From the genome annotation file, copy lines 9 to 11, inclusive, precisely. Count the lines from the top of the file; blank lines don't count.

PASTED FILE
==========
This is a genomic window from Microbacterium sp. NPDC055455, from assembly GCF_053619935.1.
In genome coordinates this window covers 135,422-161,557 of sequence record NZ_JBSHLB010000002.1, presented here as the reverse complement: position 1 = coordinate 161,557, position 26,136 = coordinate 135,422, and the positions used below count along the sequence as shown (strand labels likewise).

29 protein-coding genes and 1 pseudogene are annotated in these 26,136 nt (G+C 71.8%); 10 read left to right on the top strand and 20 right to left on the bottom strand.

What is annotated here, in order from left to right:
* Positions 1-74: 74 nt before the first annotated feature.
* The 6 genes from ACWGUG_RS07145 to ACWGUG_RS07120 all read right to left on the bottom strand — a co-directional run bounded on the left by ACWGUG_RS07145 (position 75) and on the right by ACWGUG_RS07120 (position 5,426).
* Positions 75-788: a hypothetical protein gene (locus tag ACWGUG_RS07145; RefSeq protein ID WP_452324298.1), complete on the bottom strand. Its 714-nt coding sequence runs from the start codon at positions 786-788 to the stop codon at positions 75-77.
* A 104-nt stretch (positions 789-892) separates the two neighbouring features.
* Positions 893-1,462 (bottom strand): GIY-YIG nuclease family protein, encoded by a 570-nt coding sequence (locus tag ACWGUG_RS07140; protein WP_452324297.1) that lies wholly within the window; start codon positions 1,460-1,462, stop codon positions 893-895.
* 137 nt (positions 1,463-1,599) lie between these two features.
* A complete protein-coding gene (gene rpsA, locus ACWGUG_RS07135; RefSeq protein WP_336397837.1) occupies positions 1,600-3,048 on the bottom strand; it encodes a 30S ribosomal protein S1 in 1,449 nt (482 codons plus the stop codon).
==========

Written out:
* Positions 893-1,462 (bottom strand): GIY-YIG nuclease family protein, encoded by a 570-nt coding sequence (locus tag ACWGUG_RS07140; protein WP_452324297.1) that lies wholly within the window; start codon positions 1,460-1,462, stop codon positions 893-895.
* 137 nt (positions 1,463-1,599) lie between these two features.
* A complete protein-coding gene (gene rpsA, locus ACWGUG_RS07135; RefSeq protein WP_336397837.1) occupies positions 1,600-3,048 on the bottom strand; it encodes a 30S ribosomal protein S1 in 1,449 nt (482 codons plus the stop codon).